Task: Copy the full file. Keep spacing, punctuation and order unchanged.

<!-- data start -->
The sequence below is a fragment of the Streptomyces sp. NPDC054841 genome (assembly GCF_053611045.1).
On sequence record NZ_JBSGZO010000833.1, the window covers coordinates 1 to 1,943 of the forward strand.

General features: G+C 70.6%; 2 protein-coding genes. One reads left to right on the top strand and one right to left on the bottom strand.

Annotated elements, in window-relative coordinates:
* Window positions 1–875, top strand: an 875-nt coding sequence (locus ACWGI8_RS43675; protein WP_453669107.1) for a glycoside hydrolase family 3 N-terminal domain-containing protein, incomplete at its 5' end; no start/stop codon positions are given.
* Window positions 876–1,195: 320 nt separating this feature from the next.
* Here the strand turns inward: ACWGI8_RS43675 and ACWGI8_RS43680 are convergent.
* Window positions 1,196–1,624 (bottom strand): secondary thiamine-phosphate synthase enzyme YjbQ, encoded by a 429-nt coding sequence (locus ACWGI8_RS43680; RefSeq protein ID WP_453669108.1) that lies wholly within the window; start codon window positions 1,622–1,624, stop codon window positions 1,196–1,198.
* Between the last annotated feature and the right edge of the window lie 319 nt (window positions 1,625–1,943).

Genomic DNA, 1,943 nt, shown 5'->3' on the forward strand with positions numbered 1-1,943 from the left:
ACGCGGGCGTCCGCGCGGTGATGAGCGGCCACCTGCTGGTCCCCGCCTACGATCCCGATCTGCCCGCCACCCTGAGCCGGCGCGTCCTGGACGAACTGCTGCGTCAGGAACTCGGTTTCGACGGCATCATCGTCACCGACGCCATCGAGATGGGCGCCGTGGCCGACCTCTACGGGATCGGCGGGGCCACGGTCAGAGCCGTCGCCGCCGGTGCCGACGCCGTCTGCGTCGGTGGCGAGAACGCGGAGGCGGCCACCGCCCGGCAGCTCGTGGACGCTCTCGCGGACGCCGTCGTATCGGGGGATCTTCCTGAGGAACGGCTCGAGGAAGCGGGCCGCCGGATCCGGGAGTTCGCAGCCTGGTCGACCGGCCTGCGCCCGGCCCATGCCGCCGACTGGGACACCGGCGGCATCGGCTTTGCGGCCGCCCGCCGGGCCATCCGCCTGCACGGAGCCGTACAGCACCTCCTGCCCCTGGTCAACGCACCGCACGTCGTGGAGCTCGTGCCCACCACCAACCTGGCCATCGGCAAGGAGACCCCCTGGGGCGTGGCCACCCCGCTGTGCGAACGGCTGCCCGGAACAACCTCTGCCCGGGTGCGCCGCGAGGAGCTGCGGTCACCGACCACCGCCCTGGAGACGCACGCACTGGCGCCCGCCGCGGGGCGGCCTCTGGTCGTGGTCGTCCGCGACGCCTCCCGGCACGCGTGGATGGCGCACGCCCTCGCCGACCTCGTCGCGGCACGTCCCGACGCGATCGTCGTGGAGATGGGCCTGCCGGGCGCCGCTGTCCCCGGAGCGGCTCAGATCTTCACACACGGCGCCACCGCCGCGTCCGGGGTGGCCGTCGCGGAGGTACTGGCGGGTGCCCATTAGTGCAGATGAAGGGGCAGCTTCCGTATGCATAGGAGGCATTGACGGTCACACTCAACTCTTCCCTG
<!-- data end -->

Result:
The sequence below is a fragment of the Streptomyces sp. NPDC054841 genome (assembly GCF_053611045.1).
On sequence record NZ_JBSGZO010000833.1, the window covers coordinates 1 to 1,943 of the forward strand.

General features: G+C 70.6%; 2 protein-coding genes. One reads left to right on the top strand and one right to left on the bottom strand.

Annotated elements, in window-relative coordinates:
* Window positions 1–875, top strand: an 875-nt coding sequence (locus ACWGI8_RS43675; protein WP_453669107.1) for a glycoside hydrolase family 3 N-terminal domain-containing protein, incomplete at its 5' end; no start/stop codon positions are given.
* Window positions 876–1,195: 320 nt separating this feature from the next.
* Here the strand turns inward: ACWGI8_RS43675 and ACWGI8_RS43680 are convergent.
* Window positions 1,196–1,624 (bottom strand): secondary thiamine-phosphate synthase enzyme YjbQ, encoded by a 429-nt coding sequence (locus ACWGI8_RS43680; RefSeq protein ID WP_453669108.1) that lies wholly within the window; start codon window positions 1,622–1,624, stop codon window positions 1,196–1,198.
* Between the last annotated feature and the right edge of the window lie 319 nt (window positions 1,625–1,943).

Genomic DNA, 1,943 nt, shown 5'->3' on the forward strand with positions numbered 1-1,943 from the left:
ACGCGGGCGTCCGCGCGGTGATGAGCGGCCACCTGCTGGTCCCCGCCTACGATCCCGATCTGCCCGCCACCCTGAGCCGGCGCGTCCTGGACGAACTGCTGCGTCAGGAACTCGGTTTCGACGGCATCATCGTCACCGACGCCATCGAGATGGGCGCCGTGGCCGACCTCTACGGGATCGGCGGGGCCACGGTCAGAGCCGTCGCCGCCGGTGCCGACGCCGTCTGCGTCGGTGGCGAGAACGCGGAGGCGGCCACCGCCCGGCAGCTCGTGGACGCTCTCGCGGACGCCGTCGTATCGGGGGATCTTCCTGAGGAACGGCTCGAGGAAGCGGGCCGCCGGATCCGGGAGTTCGCAGCCTGGTCGACCGGCCTGCGCCCGGCCCATGCCGCCGACTGGGACACCGGCGGCATCGGCTTTGCGGCCGCCCGCCGGGCCATCCGCCTGCACGGAGCCGTACAGCACCTCCTGCCCCTGGTCAACGCACCGCACGTCGTGGAGCTCGTGCCCACCACCAACCTGGCCATCGGCAAGGAGACCCCCTGGGGCGTGGCCACCCCGCTGTGCGAACGGCTGCCCGGAACAACCTCTGCCCGGGTGCGCCGCGAGGAGCTGCGGTCACCGACCACCGCCCTGGAGACGCACGCACTGGCGCCCGCCGCGGGGCGGCCTCTGGTCGTGGTCGTCCGCGACGCCTCCCGGCACGCGTGGATGGCGCACGCCCTCGCCGACCTCGTCGCGGCACGTCCCGACGCGATCGTCGTGGAGATGGGCCTGCCGGGCGCCGCTGTCCCCGGAGCGGCTCAGATCTTCACACACGGCGCCACCGCCGCGTCCGGGGTGGCCGTCGCGGAGGTACTGGCGGGTGCCCATTAGTGCAGATGAAGGGGCAGCTTCCGTATGCATAGGAGGCATTGACGGTCACACTCAACTCTTCCCTG